A Trusted Friend in a Complicated World

7 Times You Shouldn’t Select “Keep Me Signed in”

It's easier in the short term but it could put your security at risk.

Young businessman working on laptop, sitting in hotel lobby waiting for someone

It’s tempting to remain logged in to your favorite websites on your smartphone, tablet, or laptop. But if you’re using a public computer or WiFi connection, that’s bad idea.

“You want to get out of the mindset of ‘well, I think it’s going to be easier for me to just leave my credentials logged in so I can quickly get my stuff,'” says Burton Kelso, chief tech expert at Integral.

Why? If you don’t log out of a website on a public computer, when the next person comes by, curiosity could win out.  “So if you’re still logged into your bank account or your email accounts, then they’re going to start snooping to see what’s going on,” Kelso says. “That’s just human nature.”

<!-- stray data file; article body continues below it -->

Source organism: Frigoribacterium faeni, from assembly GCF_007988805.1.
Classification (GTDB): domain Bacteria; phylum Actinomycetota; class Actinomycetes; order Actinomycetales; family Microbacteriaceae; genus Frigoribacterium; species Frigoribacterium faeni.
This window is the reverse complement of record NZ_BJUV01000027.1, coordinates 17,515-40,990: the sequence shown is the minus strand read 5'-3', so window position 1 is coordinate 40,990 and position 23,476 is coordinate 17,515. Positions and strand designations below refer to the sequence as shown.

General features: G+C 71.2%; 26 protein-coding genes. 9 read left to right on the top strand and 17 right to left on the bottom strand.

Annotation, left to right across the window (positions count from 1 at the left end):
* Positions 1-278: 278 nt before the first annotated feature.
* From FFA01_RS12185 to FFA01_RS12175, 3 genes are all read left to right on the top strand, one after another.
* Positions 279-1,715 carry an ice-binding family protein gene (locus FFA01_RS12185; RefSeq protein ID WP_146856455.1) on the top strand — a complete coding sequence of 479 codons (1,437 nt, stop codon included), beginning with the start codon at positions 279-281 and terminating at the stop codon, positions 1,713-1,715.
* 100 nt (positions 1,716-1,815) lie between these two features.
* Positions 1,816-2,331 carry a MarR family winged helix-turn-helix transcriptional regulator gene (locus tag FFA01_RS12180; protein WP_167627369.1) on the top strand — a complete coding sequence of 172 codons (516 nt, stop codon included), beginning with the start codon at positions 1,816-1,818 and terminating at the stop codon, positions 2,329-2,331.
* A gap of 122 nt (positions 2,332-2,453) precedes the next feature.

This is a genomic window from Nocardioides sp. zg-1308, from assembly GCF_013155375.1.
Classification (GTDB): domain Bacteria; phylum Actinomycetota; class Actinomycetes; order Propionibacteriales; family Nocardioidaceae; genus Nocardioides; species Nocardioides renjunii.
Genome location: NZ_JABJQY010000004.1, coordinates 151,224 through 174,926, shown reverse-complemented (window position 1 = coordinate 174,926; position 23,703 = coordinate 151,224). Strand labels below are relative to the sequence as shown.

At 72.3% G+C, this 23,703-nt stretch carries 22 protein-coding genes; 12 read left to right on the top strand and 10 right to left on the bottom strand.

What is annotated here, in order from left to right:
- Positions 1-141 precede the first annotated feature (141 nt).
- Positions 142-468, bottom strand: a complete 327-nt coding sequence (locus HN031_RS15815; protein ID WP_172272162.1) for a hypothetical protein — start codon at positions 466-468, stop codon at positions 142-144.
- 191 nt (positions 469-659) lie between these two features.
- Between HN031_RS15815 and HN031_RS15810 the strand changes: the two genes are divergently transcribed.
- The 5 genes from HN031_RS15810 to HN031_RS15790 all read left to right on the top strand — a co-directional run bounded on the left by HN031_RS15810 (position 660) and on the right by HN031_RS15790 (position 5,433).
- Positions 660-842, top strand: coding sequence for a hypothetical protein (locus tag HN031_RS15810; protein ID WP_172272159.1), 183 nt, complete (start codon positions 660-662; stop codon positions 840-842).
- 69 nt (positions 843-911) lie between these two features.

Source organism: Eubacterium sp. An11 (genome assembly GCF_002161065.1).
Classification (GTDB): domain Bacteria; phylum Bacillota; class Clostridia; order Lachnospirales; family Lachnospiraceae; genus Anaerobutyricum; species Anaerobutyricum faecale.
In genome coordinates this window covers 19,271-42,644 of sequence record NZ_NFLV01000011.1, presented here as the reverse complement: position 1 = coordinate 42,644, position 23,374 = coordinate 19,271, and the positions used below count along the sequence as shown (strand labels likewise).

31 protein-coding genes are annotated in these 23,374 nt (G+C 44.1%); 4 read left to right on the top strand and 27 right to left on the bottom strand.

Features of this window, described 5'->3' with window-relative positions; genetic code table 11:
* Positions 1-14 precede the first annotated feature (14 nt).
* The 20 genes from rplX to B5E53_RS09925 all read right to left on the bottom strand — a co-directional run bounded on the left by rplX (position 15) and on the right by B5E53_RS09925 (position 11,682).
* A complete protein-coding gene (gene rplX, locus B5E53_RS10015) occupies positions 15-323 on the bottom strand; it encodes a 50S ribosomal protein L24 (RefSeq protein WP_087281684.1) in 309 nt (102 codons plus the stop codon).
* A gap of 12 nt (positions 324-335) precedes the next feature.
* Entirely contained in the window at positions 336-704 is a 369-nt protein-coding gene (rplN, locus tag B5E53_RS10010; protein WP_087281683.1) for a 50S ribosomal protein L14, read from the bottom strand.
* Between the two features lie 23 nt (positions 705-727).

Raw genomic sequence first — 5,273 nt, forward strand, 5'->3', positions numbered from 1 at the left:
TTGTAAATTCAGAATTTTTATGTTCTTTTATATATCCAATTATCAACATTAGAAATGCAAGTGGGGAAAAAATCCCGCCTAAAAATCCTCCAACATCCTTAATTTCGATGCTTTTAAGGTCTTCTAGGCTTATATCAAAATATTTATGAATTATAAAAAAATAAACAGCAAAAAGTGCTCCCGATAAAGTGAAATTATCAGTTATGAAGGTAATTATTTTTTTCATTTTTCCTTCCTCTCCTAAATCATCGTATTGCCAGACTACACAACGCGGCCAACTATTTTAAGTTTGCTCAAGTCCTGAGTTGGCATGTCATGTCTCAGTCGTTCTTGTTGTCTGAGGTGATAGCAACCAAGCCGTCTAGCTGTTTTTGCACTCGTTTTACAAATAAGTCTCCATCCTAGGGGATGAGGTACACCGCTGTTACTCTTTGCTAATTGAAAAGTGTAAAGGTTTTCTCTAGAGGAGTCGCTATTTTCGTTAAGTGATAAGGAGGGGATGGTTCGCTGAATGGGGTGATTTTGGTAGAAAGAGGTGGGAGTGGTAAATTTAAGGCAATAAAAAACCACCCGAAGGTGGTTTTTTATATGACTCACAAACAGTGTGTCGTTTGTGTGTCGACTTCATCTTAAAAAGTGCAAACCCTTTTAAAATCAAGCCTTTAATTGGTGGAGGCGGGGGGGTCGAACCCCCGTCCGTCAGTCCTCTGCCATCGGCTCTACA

How does it work? The sites use cookies stored in the browser to keep log-in credentials to provide to the site server whenever the site is revisited, says Monk, a security analyst for Advanced Operational Concepts. The cookies can be grabbed from the device via malware or even just by sniffing on an open network.

A lot of companies have since encrypted their cookies to avoid this risk, but that doesn’t mean they all do.

“It’s far safer to log in every time and use a reputable password manager,” Monk says. “Many offer auto-fill options to enter your log-in info automatically so you don’t have to type it. And of course always use a VPN when connecting to open networks.”